With a central storage dimensioned for up to 13.000 hours of HD content, the core can ingest any type of content and transcode it directly into ready-to-work files for the production team. The system also integrates an automated QC system from Tektronix to ensure the quality of recorded content.
Interfacing the existing systems
With their tape-based infrastructure, the national broadcaster was already well equipped with numerous systems. BCE ensured the seamless integration of these platforms within the new tapeless workflow.
As a result, the new ingest servers allow ingest from different sources or material such as ENG/XDCam drive, VTR and and live feed. The PAM system ingests the different sources, performs detailed QCs and transcodes files if necessary. These files are then available on HiRes as well as LoRes storages. The PAM is also connected to other environments of the company such as playout, news and media distribution.
“In a tape to file transition project, it is paramount to be able to interconnect the different departments and systems with the new infrastructure. Grass Valley K2 series perfectly meets this interoperability requirement,” explains Jean Lampach, CTDO at BCE.
Re-purposing and producing
To ensure production of new content as well as content repurposing, BCE integrated browsing and editing stations. Directly connected with the PAM system, HRT can browse and view the different ingested content in real time. Thanks to a smart graphic user interface, the user can not only easily consult and create work orders, but also select a file and start its edition.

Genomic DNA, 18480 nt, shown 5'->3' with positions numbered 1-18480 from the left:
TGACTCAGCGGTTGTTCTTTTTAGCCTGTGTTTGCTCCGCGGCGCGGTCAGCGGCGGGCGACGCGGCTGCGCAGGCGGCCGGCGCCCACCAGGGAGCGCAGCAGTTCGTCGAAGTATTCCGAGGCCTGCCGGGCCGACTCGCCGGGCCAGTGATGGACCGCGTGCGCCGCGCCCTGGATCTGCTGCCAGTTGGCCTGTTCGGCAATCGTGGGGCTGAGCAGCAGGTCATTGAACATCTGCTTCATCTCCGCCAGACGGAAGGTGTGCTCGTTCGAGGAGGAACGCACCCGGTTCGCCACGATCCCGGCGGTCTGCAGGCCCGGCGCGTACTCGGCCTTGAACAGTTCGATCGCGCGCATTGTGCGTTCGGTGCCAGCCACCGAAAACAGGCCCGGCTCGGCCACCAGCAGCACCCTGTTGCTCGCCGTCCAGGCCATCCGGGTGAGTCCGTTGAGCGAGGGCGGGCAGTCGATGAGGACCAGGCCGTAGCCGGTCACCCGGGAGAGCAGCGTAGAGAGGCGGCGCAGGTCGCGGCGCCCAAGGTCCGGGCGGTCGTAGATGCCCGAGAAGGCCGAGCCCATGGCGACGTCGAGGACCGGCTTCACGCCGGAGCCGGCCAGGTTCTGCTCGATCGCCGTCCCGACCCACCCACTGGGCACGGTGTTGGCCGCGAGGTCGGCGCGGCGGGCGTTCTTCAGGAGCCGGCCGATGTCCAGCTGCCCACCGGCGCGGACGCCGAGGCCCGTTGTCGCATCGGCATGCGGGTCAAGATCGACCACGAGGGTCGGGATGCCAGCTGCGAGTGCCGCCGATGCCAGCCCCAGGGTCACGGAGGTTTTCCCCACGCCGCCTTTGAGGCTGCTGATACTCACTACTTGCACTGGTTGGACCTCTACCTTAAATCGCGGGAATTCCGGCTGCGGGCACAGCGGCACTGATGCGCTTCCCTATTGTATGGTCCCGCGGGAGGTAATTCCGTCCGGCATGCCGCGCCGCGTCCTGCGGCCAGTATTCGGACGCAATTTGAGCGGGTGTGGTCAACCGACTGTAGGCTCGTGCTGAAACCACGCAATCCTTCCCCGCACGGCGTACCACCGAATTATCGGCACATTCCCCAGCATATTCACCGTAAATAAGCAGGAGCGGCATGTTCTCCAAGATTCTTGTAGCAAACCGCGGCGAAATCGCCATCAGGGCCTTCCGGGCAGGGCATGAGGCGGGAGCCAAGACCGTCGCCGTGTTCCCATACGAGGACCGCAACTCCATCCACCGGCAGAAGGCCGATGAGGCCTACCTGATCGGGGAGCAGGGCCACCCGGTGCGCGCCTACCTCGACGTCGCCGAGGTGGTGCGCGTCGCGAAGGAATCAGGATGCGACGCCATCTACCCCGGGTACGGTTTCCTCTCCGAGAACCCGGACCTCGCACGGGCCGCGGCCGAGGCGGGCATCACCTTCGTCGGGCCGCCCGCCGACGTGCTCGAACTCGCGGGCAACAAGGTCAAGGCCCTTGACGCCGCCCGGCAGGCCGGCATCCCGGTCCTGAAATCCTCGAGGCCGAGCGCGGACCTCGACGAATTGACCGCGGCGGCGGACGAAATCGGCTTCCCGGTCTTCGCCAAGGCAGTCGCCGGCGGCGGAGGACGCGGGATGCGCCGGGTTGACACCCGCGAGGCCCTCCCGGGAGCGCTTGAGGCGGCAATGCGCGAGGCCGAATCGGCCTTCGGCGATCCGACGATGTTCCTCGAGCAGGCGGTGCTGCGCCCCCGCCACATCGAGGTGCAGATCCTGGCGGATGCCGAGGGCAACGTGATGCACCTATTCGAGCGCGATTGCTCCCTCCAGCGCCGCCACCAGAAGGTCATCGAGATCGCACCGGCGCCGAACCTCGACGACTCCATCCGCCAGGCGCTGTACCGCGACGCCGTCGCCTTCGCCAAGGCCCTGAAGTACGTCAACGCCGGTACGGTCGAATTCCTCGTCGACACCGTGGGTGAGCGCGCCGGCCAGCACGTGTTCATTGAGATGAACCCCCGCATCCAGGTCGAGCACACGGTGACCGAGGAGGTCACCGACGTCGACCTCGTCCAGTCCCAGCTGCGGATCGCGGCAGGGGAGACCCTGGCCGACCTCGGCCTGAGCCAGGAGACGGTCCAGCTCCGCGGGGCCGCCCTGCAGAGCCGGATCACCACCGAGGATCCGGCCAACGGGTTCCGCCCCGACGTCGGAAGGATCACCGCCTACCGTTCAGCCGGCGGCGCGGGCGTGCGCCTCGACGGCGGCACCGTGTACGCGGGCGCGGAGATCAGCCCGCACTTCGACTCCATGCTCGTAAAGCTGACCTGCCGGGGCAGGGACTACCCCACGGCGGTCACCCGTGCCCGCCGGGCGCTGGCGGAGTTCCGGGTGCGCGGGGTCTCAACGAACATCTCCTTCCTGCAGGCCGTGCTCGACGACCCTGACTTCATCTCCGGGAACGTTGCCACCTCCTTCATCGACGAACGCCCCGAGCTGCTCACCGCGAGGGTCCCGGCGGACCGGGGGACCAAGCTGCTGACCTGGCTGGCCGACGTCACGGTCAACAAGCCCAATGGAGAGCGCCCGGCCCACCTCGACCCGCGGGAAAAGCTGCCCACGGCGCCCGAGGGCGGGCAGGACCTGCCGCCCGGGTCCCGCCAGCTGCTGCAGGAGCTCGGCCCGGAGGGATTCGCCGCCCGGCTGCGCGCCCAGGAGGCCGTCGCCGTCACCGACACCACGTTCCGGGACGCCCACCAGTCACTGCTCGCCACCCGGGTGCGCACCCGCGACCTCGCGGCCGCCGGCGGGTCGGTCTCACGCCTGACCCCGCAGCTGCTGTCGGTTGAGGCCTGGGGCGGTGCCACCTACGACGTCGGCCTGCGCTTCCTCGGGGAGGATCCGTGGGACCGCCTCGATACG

Editing can be done online via 10 HiRes Edius Craft editing stations or via 30 Stratus Proxy Editing/Browsing desktop applications. The production team can work on new material and create new programmes for later use or can work on live programmes as well.
Grass Valley’s applications are equipped with the necessary tools to meet HRT production needs. Once edited, the new masters are saved on the central storage ready for transmission or for archiving.
In addition to the high availability central storage, a deep archive from Oracle has been integrated as well. Directly connected to the central storage, HRT can easily store content through FPD HSM on LTO6 and T10K drives or upload content back from the digital library to the production environment.
In line with customer request, BCE integrated redundant transmission servers to ensure the resilience of the national broadcaster operations. The new infrastructure was launched in July 2016, six months after the tender procedure.
BCE provides training sessions on the new production environment as well as assistance during the first month of system operation.
“Integrating a production asset management system for HRT opens up new possibilities for Croatia’s national broadcaster. The system is flexible and has room for any future upgrades, allowing HRT to evolve technologically without the need to change their complete workflow.
The success of this project in this short time-frame was possible thanks to a perfect collaboration between BCE and HRT engineers as well as the different retailers involved.” Concludes Nicolas Serres, System Architect at BCE.